Biden's first work trip outside Washington since taking office signals his intent on making a public sales pitch for his agenda after spending nearly a month in the shadow of the impeachment proceedings, which ended in acquittal on Saturday.

Aides say the President, known for his outgoing style with voters, has been eager to escape the White House. White House aides insist his $1.9 trillion proposal is popular with a wide swath of Americans, including Republicans, even though Biden has not secured support from any GOP senators for the plan.

By taking his pitch on the road, and fielding questions from Americans, they hope to highlight the relief the plan would bring nearly a year into the pandemic.

8:50 p.m. ET, February 16, 2021

Biden's live CNN town hall starts soon. Here are key things to know about the event. 

 From CNN's Kate Sullivan and Mark Preston

Taylor Glascock for CNN
Taylor Glascock for CNN

President Biden will answer questions soon at a CNN town hall in Milwaukee, Wisconsin.

The event marks Biden's first official trip since being sworn in as the 46th President of the United States.

The President is expected to field questions on a number of issues as his administration, lawmakers and business leaders debate how to defeat the coronavirus, while trying to bring a sense of normalcy back to people's lives.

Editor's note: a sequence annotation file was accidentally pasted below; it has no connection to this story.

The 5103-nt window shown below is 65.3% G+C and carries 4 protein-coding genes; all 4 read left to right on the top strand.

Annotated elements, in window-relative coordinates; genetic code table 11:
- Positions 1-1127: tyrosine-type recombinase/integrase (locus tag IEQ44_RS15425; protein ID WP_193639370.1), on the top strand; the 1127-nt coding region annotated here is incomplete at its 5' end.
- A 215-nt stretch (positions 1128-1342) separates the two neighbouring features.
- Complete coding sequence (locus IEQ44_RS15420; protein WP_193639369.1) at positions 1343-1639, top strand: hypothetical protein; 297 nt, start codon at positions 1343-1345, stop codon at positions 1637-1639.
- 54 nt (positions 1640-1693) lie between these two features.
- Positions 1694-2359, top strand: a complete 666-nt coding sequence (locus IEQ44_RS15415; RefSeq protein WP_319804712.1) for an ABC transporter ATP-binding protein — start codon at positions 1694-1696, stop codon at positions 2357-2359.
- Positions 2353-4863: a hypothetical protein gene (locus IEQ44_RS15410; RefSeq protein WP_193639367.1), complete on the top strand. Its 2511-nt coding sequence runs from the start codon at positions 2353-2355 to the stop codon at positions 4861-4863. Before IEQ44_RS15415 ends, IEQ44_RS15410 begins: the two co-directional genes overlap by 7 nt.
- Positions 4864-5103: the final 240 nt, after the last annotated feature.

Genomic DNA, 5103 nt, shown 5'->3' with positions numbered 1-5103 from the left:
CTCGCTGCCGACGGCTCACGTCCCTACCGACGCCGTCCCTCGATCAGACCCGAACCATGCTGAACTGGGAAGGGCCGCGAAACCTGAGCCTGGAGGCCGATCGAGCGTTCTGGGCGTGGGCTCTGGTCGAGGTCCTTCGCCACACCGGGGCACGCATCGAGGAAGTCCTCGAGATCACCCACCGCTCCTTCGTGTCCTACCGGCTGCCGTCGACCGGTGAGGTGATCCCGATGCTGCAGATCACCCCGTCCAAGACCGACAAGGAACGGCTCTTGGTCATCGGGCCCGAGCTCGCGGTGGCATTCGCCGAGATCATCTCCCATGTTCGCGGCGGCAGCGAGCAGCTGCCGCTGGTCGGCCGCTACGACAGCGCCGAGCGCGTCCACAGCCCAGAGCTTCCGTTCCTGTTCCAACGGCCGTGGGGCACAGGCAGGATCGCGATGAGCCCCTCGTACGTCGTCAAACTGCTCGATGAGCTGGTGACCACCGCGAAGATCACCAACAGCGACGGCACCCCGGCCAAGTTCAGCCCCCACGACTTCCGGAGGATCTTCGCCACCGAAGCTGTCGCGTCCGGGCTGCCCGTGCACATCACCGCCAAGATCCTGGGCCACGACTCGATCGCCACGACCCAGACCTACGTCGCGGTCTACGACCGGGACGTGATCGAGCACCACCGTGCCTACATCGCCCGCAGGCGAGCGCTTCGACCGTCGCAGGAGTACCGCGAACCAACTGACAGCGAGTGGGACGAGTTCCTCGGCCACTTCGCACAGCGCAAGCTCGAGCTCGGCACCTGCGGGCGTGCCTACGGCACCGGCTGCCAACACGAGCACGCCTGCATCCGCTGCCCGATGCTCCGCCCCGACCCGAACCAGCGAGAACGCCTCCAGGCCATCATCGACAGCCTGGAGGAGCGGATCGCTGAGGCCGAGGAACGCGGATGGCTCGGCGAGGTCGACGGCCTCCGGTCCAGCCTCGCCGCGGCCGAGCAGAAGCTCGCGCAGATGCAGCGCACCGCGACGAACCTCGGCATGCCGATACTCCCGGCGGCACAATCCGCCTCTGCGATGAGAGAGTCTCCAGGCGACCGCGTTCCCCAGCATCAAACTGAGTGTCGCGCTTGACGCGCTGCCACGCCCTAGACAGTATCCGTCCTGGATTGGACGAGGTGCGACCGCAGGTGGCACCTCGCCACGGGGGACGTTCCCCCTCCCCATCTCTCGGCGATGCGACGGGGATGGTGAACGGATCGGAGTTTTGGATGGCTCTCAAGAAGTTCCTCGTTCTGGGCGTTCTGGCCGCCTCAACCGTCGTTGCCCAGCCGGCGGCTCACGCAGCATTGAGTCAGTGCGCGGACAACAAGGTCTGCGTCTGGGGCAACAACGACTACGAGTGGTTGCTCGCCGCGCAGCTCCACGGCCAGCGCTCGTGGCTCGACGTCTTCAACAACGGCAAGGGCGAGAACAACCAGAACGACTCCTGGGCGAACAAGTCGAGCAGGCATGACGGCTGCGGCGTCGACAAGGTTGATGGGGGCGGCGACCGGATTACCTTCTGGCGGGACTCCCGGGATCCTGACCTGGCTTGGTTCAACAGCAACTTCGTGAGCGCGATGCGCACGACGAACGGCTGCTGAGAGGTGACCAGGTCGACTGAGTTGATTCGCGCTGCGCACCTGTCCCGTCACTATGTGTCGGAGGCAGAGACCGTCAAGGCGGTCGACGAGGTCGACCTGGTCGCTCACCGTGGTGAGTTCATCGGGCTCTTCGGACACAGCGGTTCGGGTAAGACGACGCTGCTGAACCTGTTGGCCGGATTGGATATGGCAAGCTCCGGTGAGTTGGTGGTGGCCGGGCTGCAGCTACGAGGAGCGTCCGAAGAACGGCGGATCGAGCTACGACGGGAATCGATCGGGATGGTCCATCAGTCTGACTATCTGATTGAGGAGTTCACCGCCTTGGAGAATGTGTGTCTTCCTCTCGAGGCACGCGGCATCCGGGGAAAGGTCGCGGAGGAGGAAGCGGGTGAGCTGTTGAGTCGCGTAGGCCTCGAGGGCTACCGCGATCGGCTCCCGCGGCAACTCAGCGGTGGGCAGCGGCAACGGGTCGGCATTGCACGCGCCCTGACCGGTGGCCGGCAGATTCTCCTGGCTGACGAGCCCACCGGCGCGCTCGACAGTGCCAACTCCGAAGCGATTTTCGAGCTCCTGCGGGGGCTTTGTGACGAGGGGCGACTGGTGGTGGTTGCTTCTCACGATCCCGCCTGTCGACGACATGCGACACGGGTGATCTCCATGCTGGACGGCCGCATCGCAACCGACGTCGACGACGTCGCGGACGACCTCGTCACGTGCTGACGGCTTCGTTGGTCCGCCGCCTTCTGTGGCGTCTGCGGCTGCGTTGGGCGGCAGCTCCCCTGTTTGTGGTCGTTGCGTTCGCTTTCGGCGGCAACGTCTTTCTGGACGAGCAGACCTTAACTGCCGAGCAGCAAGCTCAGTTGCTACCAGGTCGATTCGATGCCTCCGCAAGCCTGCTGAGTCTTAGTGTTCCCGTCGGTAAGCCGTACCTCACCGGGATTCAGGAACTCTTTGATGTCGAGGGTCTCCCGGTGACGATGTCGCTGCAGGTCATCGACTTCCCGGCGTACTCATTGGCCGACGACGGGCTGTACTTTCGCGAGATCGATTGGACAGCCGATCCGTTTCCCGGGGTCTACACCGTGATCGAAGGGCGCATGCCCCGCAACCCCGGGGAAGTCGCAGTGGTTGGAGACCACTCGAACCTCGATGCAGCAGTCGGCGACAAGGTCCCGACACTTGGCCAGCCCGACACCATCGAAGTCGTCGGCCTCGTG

Here's what you need to know about Biden's town hall:

  • What time is the town hall? 9 p.m. ET.
  • Who is moderating? CNN's Anderson Cooper will moderate.
  • Where is the town hall taking place? The Pabst Theater in Milwaukee, Wisconsin.
  • Will there be a live audience? There will be an invitation-only, socially distanced audience at the town hall and CNN will follow Wisconsin's guidance and regulations to ensure a safe event, a CNN spokesperson said.
  • What topics will be discussed? The town hall comes as the Biden administration continues its push to vaccinate every American, contain the coronavirus pandemic, jumpstart a troubled economy and reopen schools. The pandemic will likely be a key topic of the night. With the conclusion of former President Trump's second impeachment trial, the Democratic-controlled Senate can now turn to working on Biden's $1.9 trillion Covid-19 relief package and confirming the rest of Biden's Cabinet nominees. Senators on Saturday voted that Trump was not guilty of inciting the deadly Jan. 6 riot at the US Capitol, but the verdict still amounted to a bipartisan rebuke of the former president with seven Republicans finding him guilty.